The covid-19 pandemic has changed our personalities – a study of more than 7000 US adults found that people are less open to new experiences and less conscientious than before the pandemic


28 September 2022

Usually, personality change is a very gradual process, but a new survey suggests the pandemic sped it upShutterstock / Inside Creative House
The covid-19 pandemic seems to have changed our personalities. People, especially younger adults, are now less extroverted, agreeable, open to new experiences and conscientious than they were before the pandemic.
Most previous research on the psychological impacts of covid-19 has focused on mental health outcomes, not personality changes, says Angelina Sutin at Florida State University.
Sutin and her colleagues analysed data on 7109 adults between the ages of 18 and 109 who participated in the University of Southern California’s Understanding America Study, which administered three online assessments between May 2014 and February 2022. This 44-question test was based on the most widely used model of personality called the “Big Five” traits: neuroticism, extraversion, openness, agreeableness and conscientiousness.
The researchers analysed data from people who had completed a personality test both before and after March 2020, which is when the US enacted widespread covid-19 restrictions.
They compared actual personality changes during the first and second year of the pandemic with normal personality shifts that would be expected over that period. “Personality has what we call a normative trajectory,” says Sutin. “So, if you look across the lifespan, it tends to change in the same way for most people.”
The researchers found there was very little change in personality scores between assessments completed before March 2020 and those completed between March 2020 and December 2020 – but they saw significant changes when comparing pre-pandemic survey responses to those given between January 2021 and February 2022.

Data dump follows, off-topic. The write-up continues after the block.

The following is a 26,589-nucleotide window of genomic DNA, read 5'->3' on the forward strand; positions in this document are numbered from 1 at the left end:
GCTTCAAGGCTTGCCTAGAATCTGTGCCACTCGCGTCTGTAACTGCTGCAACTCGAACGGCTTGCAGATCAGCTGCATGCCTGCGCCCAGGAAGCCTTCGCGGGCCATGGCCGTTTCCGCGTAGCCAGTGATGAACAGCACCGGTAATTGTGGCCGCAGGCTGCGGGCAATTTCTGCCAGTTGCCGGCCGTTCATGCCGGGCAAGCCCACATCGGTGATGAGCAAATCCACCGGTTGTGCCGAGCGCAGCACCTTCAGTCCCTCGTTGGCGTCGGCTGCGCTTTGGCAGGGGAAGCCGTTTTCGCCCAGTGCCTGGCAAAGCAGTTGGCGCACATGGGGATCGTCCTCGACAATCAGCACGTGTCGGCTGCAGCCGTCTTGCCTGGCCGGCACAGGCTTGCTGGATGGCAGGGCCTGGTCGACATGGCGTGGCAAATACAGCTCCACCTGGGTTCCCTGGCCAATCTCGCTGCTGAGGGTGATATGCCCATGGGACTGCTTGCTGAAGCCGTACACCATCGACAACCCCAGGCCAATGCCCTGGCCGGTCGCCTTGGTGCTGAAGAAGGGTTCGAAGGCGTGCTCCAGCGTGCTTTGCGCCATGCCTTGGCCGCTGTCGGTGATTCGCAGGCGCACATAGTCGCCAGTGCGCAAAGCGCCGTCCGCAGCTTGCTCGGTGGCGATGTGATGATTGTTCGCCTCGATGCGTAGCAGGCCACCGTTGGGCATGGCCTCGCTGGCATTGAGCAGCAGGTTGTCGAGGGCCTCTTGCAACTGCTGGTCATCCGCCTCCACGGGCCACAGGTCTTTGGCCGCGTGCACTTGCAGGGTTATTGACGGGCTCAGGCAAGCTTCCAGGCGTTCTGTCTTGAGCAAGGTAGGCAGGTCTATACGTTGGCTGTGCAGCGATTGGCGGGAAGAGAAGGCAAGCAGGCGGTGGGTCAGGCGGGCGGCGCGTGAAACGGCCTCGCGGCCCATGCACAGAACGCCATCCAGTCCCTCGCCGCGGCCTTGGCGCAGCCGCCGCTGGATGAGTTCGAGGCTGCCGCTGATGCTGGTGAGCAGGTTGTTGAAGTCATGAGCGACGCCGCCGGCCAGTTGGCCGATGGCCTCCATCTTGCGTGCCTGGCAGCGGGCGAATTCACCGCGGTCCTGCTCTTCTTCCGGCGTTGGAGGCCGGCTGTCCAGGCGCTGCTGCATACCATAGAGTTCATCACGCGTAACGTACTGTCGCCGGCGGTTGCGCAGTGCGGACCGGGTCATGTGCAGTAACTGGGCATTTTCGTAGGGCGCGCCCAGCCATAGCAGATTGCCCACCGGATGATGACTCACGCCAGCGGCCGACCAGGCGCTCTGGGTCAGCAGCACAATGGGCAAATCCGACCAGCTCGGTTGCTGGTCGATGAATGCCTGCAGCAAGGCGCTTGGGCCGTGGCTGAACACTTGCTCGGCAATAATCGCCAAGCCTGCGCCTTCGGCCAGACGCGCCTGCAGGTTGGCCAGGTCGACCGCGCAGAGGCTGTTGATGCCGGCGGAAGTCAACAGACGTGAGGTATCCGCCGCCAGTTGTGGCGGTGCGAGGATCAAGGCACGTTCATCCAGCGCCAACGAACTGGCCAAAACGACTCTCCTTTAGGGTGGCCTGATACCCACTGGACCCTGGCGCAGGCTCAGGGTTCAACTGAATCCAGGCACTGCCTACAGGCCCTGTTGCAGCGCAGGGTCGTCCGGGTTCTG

On average, agreeableness decreased at nearly 1.5 times the typical rate, extraversion decreased at about twice the expected rate and openness decreased at nearly 2.5 times the usual rate. Conscientiousness decreased the most, at nearly triple the normal rate. “This is showing that, in a very short period, we’re seeing the same amount of change that we would normally see over a decade,” says Sutin.

Younger adults saw the most significant changes. For people under 30 years old, conscientiousness decreased by the equivalent of about two decades worth of change, says Sutin. This may be because the pandemic disrupted important experiences of young adulthood, such as starting a first job or attending university, she says.
“Personality traits can do a good job of predicting psychological and behavioural patterns across time,” says Howard Friedman at the University of California, Riverside. Low conscientiousness, for example, is associated with poorer academic and work performance. But it isn’t yet clear whether these pandemic-related personality changes are long-lasting or only temporary, he says.
Journal reference: PLoS One, DOI: 10.1371/journal.pone.0274542

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